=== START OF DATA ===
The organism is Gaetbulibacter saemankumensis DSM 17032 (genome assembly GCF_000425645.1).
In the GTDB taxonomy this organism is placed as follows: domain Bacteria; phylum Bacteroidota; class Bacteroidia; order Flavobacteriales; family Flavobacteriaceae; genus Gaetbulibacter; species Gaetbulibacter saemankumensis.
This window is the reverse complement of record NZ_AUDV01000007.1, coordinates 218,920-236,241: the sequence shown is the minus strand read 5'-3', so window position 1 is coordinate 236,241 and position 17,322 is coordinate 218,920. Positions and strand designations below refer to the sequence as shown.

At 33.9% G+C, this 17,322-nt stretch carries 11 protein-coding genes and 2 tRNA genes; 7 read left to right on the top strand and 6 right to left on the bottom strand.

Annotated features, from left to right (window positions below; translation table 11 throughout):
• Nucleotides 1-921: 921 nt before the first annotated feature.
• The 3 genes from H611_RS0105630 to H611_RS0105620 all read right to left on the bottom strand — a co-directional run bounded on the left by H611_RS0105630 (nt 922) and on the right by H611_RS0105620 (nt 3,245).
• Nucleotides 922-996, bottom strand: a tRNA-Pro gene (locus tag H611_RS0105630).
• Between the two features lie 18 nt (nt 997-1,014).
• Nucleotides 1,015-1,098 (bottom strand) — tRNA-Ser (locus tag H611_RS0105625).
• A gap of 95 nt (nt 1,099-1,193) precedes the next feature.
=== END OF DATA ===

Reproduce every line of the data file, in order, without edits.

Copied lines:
The organism is Gaetbulibacter saemankumensis DSM 17032 (genome assembly GCF_000425645.1).
In the GTDB taxonomy this organism is placed as follows: domain Bacteria; phylum Bacteroidota; class Bacteroidia; order Flavobacteriales; family Flavobacteriaceae; genus Gaetbulibacter; species Gaetbulibacter saemankumensis.
This window is the reverse complement of record NZ_AUDV01000007.1, coordinates 218,920-236,241: the sequence shown is the minus strand read 5'-3', so window position 1 is coordinate 236,241 and position 17,322 is coordinate 218,920. Positions and strand designations below refer to the sequence as shown.

At 33.9% G+C, this 17,322-nt stretch carries 11 protein-coding genes and 2 tRNA genes; 7 read left to right on the top strand and 6 right to left on the bottom strand.

Annotated features, from left to right (window positions below; translation table 11 throughout):
• Nucleotides 1-921: 921 nt before the first annotated feature.
• The 3 genes from H611_RS0105630 to H611_RS0105620 all read right to left on the bottom strand — a co-directional run bounded on the left by H611_RS0105630 (nt 922) and on the right by H611_RS0105620 (nt 3,245).
• Nucleotides 922-996, bottom strand: a tRNA-Pro gene (locus tag H611_RS0105630).
• Between the two features lie 18 nt (nt 997-1,014).
• Nucleotides 1,015-1,098 (bottom strand) — tRNA-Ser (locus tag H611_RS0105625).
• A gap of 95 nt (nt 1,099-1,193) precedes the next feature.